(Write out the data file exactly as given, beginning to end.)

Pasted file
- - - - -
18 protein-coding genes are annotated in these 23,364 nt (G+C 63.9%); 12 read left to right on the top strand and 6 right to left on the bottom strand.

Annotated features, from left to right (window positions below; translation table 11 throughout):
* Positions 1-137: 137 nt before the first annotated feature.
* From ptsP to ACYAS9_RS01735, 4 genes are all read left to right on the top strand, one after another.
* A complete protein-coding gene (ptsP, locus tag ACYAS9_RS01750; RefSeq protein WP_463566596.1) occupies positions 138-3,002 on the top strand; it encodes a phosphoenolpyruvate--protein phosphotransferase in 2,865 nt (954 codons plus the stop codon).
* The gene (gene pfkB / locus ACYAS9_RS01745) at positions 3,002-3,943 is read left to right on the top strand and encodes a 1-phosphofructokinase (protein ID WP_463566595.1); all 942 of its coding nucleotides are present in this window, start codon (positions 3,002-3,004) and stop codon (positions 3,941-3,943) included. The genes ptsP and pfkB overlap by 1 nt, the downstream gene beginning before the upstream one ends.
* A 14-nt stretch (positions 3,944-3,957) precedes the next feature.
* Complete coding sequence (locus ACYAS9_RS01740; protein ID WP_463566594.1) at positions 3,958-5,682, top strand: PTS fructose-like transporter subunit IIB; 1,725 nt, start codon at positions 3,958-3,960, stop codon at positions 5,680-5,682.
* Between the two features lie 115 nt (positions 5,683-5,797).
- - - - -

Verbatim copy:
18 protein-coding genes are annotated in these 23,364 nt (G+C 63.9%); 12 read left to right on the top strand and 6 right to left on the bottom strand.

Annotated features, from left to right (window positions below; translation table 11 throughout):
* Positions 1-137: 137 nt before the first annotated feature.
* From ptsP to ACYAS9_RS01735, 4 genes are all read left to right on the top strand, one after another.
* A complete protein-coding gene (ptsP, locus tag ACYAS9_RS01750; RefSeq protein WP_463566596.1) occupies positions 138-3,002 on the top strand; it encodes a phosphoenolpyruvate--protein phosphotransferase in 2,865 nt (954 codons plus the stop codon).
* The gene (gene pfkB / locus ACYAS9_RS01745) at positions 3,002-3,943 is read left to right on the top strand and encodes a 1-phosphofructokinase (protein ID WP_463566595.1); all 942 of its coding nucleotides are present in this window, start codon (positions 3,002-3,004) and stop codon (positions 3,941-3,943) included. The genes ptsP and pfkB overlap by 1 nt, the downstream gene beginning before the upstream one ends.
* A 14-nt stretch (positions 3,944-3,957) precedes the next feature.
* Complete coding sequence (locus ACYAS9_RS01740; protein ID WP_463566594.1) at positions 3,958-5,682, top strand: PTS fructose-like transporter subunit IIB; 1,725 nt, start codon at positions 3,958-3,960, stop codon at positions 5,680-5,682.
* Between the two features lie 115 nt (positions 5,683-5,797).